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Coco Montoya

Coco Montoya is an upside down, left handed rock blues guitarist with a fine pedigree that includes 10 years with John Mayall's Blues Breakers and learning his chops with Albert Collins, first as a drummer and then as a guitarist.

Since becoming a solo artist in his own right in the mid 90's he's picked up a WC Handy Award for 'Best New Blues Artist', has cut 5 well received albums and now undertakes his first major UK in support of his 'I Want It All Back' debut release for Ruf Records. And as Coco explains it's produced by the Grammy Award winning Keb' Mo' and marks a significant change in direction for him.


Your new CD 'I Want It All Back' seems to have shifted the emphasis on your style from guitar to the voice'?

Yeah you did well to pick up on that so quickly. The voice really is the focus for this album. Kevin (Keb) pulled me aside and really wanted me to focus on that - he said "we'll beat the hell out of you" - and take it all a stage further; We had a good talk and he pretty much laid out what he wanted to us to do. And actually looking back it really was the greatest thing for me to be taken out of my comfort zone and I think it worked so well.

In many respects there's a parallel here between 'finding your voice' literally, and John Mayall telling you to find your voice through your own guitar playing?

Yeah, in fact John Mayall once gave me a real bollocking one night, telling me what he wanted me to do, which was basically to play the way I felt a piece. He didn't want my attempt at Clapton licks etc. he said, 'forget the rules son, you should interpret stuff in your own way'.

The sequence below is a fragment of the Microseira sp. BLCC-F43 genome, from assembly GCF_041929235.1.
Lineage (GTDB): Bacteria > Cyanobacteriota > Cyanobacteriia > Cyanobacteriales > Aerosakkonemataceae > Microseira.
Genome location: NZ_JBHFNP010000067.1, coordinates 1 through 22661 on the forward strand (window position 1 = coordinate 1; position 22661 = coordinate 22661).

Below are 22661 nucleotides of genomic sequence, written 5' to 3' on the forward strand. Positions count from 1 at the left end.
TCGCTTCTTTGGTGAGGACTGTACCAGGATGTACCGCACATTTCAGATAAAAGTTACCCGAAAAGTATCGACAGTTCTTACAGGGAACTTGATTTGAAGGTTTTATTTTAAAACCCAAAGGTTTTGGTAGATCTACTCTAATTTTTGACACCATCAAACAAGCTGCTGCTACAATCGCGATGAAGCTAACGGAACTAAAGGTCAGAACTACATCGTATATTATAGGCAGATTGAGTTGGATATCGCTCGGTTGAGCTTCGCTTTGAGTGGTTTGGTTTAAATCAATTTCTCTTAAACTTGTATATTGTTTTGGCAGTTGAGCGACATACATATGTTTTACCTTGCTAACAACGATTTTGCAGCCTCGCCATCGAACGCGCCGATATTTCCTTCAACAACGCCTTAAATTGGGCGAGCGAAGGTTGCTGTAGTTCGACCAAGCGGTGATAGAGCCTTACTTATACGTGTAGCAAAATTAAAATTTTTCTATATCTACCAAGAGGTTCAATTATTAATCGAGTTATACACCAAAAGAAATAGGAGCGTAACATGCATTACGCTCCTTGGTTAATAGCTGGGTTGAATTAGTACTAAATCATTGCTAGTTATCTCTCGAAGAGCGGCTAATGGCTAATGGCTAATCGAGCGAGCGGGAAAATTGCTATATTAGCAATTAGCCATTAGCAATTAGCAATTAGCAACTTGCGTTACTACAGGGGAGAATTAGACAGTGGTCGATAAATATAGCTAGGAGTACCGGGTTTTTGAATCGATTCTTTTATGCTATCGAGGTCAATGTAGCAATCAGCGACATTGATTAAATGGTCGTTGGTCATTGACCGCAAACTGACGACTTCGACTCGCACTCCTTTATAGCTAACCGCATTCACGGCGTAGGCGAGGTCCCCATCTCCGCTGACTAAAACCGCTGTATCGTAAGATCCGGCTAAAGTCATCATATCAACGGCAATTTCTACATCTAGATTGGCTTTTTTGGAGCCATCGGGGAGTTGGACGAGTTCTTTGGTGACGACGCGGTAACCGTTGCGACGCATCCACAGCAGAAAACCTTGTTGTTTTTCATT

And it's your roll as an interpreter of songs that really shine on the new CD?

Well this was a different project for me as I was able to do some songs that touched me in different ways. In fact a couple of these songs by the Marvelettes and Mary Wells are songs that have only been sung by women before. But I already loved the songs and enjoyed messing around with them and coming up with something of my take on them.


If you asked me what do I like most about the new CD I'd have to say it's the fact I've had a go at different things to  what I've done before. It's music we all enjoyed making and it's a new experience, an exciting one and a real challenge that I am enjoying.

How did the songs come together?

Well they basically came from Kevin (Keb), with two from Jeff Parris and two from the Nashville song writer Gary Nicholson. And the whole thing was a good exercise for me as Kevin's approach to songs is very laid back and he is also very understated in what he does, whereas Jeff Parris is an exciting character who takes things a bit further and always goes for that bit of extra reach.

And when you consider that my previous album (which was produced by Paul Barrere from Little Feat) was an album on which we stripped things down and went for the raw sound, you can see how different this new project is for me. And I'm loving it as it's really taken me from one place to something very different.

If you asked me what do I like most about the new CD I'd have to say it's the fact I've had a go at different things to what I've done before. It's music we all enjoyed making and it's a new experience, an exciting one and a real challenge that I am enjoying.

Did the fact you moved from Alligator to Ruf Records give you more room to move?

Hahaha John Mayall would love that. Let's plug him again, 'Room to Move' hahha.

But, yeah absolutely, in meeting Thomas Ruf, I met a guy who I sensed had the same goals as me. He's willing to take chances and work with artists who take chances, which is important for me. It's as important to produce good, inspirational music as worry about the commercial aspect. You know, chance makes life interesting, and by doing things that way you might just open up your music to new people which is great.

How did you meet Keb' Mo' (Kevin Moore)?

We had the same manager John Doncimino and we've known each other for about 5 or 6 years, but there was never any expectation on my side for him to get involved in my career We were happy being friends. But I always liked his music and appreciated what he does. But we did start talking gradually and it was along the lines of, 'we should do something', but only if it's the right thing musically, then I'm up for it.